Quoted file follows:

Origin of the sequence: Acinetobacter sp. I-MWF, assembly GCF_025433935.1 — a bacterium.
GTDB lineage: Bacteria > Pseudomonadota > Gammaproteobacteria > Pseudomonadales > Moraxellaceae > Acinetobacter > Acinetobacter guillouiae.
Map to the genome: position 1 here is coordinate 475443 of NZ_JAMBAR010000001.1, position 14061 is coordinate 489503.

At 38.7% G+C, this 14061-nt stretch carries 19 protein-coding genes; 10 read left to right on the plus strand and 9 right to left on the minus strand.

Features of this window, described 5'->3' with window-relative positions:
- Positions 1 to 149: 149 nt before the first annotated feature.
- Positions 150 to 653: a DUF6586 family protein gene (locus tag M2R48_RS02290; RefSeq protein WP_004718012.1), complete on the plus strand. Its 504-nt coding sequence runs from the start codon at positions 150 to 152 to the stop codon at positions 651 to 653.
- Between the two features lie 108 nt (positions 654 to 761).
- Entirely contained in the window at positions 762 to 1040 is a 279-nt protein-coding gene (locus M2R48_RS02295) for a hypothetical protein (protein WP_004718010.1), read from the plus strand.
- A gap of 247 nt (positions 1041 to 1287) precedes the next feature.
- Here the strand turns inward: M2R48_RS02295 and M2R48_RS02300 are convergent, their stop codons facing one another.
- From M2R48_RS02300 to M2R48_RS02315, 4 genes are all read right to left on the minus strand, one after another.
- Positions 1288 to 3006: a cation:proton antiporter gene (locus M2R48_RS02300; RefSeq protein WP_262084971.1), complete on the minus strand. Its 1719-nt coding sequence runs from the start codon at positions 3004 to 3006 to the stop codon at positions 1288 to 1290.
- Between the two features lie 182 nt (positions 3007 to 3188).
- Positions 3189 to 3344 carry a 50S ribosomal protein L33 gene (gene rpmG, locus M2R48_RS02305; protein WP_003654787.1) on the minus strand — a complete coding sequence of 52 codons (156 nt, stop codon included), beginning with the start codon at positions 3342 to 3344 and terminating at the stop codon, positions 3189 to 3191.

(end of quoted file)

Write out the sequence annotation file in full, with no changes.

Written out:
Origin of the sequence: Acinetobacter sp. I-MWF, assembly GCF_025433935.1 — a bacterium.
GTDB lineage: Bacteria > Pseudomonadota > Gammaproteobacteria > Pseudomonadales > Moraxellaceae > Acinetobacter > Acinetobacter guillouiae.
Map to the genome: position 1 here is coordinate 475443 of NZ_JAMBAR010000001.1, position 14061 is coordinate 489503.

At 38.7% G+C, this 14061-nt stretch carries 19 protein-coding genes; 10 read left to right on the plus strand and 9 right to left on the minus strand.

Features of this window, described 5'->3' with window-relative positions:
- Positions 1 to 149: 149 nt before the first annotated feature.
- Positions 150 to 653: a DUF6586 family protein gene (locus tag M2R48_RS02290; RefSeq protein WP_004718012.1), complete on the plus strand. Its 504-nt coding sequence runs from the start codon at positions 150 to 152 to the stop codon at positions 651 to 653.
- Between the two features lie 108 nt (positions 654 to 761).
- Entirely contained in the window at positions 762 to 1040 is a 279-nt protein-coding gene (locus M2R48_RS02295) for a hypothetical protein (protein WP_004718010.1), read from the plus strand.
- A gap of 247 nt (positions 1041 to 1287) precedes the next feature.
- Here the strand turns inward: M2R48_RS02295 and M2R48_RS02300 are convergent, their stop codons facing one another.
- From M2R48_RS02300 to M2R48_RS02315, 4 genes are all read right to left on the minus strand, one after another.
- Positions 1288 to 3006: a cation:proton antiporter gene (locus M2R48_RS02300; RefSeq protein WP_262084971.1), complete on the minus strand. Its 1719-nt coding sequence runs from the start codon at positions 3004 to 3006 to the stop codon at positions 1288 to 1290.
- Between the two features lie 182 nt (positions 3007 to 3188).
- Positions 3189 to 3344 carry a 50S ribosomal protein L33 gene (gene rpmG, locus M2R48_RS02305; protein WP_003654787.1) on the minus strand — a complete coding sequence of 52 codons (156 nt, stop codon included), beginning with the start codon at positions 3342 to 3344 and terminating at the stop codon, positions 3189 to 3191.